Inspiration was needed from somewhere and for 45 minutes Paul Heckingbottom found it in the form of the most random line-up he might ever choose in his current job.
But Leeds United’s tendency to dissolve will not be so easily cured and an 18th defeat of the season was waiting around the corner at Deepdale.
There was no Samuel Saiz, Gjanni Alioski or Pierre-Michel Lasogga and no sign of any of the multitude of injured players on Leeds’ books but a different team made themselves look like one until half-time unseated them.
Positivity and confidence arrived from nowhere and the lights were temporarily turned out on Preston’s season by Kemar Roofe’s 13th-minute goal. So much of what Leeds had been missing this season was there, albeit with nothing at stake.
Then came the second half and the self-harm that Leeds are so prone to. Vurnon Anita conceded a penalty in the 49th minute and Paul Gallagher stuck it away with no nonsense.
In the next sequence of attacks, Sean Maguire dispatched a routine header and Leeds resumed a life of disarray. Pontus Jansson was lying with a head injury as Maguire scored and Heckingbottom turned to the only centre-back on his bench, 21-year-old academy player Hugo Diaz. Between the Spaniard and his partner, Paudie O’Connor, the pair boasted one prior senior appearance.
It has reached that bottom-of-the-barrell stage for Heckingbottom, where the cupboard is almost bare and his attempts to rouse some last-gasp form are providing no sort of framework for next season.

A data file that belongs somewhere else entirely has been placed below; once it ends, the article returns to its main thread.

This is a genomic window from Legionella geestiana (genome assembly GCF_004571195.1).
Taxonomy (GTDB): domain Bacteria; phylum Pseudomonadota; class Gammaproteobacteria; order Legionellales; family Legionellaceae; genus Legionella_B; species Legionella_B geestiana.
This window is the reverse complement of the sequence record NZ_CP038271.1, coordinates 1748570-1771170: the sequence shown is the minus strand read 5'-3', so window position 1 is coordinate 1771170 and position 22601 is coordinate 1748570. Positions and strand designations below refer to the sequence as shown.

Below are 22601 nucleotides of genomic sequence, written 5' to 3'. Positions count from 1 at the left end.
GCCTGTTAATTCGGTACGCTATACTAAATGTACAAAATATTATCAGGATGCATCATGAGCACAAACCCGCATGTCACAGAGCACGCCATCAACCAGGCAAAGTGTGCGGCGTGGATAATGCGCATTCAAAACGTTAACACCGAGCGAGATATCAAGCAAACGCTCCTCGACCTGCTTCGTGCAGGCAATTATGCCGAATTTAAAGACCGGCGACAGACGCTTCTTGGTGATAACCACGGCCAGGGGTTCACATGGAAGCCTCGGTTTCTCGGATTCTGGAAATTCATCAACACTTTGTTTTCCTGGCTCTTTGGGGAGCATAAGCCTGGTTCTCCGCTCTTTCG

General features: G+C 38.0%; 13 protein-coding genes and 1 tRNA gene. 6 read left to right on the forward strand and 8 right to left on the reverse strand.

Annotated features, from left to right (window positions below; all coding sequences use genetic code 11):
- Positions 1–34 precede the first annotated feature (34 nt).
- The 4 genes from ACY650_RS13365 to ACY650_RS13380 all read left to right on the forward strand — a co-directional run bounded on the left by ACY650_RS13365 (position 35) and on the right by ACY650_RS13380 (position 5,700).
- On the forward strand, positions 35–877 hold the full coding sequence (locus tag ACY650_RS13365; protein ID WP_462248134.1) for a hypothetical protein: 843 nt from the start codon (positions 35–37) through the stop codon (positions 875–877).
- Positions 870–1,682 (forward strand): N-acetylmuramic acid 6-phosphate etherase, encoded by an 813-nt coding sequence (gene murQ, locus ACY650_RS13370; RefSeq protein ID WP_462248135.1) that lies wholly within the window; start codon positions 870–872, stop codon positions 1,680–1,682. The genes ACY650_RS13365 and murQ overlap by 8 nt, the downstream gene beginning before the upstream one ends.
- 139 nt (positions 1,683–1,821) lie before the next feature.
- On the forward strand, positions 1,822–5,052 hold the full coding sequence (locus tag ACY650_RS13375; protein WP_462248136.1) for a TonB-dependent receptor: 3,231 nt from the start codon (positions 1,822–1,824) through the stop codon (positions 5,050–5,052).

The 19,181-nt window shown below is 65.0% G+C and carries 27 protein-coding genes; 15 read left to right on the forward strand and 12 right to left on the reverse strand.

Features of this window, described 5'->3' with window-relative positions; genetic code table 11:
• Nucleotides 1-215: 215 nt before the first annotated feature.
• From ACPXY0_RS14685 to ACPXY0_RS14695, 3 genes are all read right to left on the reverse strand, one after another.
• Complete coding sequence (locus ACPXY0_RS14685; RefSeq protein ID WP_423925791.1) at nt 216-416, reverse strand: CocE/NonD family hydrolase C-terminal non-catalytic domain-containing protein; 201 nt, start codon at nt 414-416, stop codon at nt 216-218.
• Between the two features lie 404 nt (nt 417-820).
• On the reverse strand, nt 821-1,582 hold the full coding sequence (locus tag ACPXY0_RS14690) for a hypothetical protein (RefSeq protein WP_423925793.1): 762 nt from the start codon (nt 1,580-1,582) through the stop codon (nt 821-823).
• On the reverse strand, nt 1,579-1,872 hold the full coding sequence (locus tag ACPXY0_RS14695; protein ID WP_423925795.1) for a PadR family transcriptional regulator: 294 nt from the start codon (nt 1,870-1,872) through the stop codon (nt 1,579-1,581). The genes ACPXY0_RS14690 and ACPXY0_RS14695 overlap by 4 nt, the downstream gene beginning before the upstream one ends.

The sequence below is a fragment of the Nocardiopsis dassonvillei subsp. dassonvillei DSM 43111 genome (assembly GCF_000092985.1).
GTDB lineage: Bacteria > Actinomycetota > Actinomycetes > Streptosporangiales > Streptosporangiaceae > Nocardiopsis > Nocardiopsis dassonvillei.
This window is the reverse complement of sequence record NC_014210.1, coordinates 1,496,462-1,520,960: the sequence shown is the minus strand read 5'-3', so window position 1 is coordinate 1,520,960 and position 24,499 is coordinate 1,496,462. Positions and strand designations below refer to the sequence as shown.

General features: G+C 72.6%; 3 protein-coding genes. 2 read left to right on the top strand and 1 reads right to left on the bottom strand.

Results continue to reflect poorly on him yet there was promise before the interval, despite a choice of team which seemed to be asking for trouble.
An unrecognisable defence and a green forward line produced some surprising chemistry and Roofe, who was starting for the first time since suffering a calf strain in February, was happy to oblige when two sharp touches from Kalvin Phillips stood the ball up for him a few yards from goal in the 13th minute.
The goal invited Preston on, opening up space for United to attack. O’Connor, a few days on from his debut, defended like a seasoned professional and Caleb Ekuban and Jay-Roy Grot, as an out-and-out right winger, gave some vigour around Preston’s box.
It ought not to have worked as it is did until the break but in the flurry after the interval, North End worked United out. A 3-1 win was made safe in the 82nd minute when Alan Browne glanced in a near-post delivery.
Of the thousands who travelled to Deepdale, none would have predicted the line-up which Heckingbottom pulled out of the proverbial hat.
From a squad decimated by injury and Gaetano Berardi’s latest suspension, Grot was plucked for a full league debut and Anita reprised his attempt to pass as a convincing left-back, in a defence with only one established player. Saiz, Alioski and Lasogga dropped to the bench, adding to the sense of experimentation.
Preston had no freedom to taste and try themselves, still clinging onto faint hope of finishing sixth.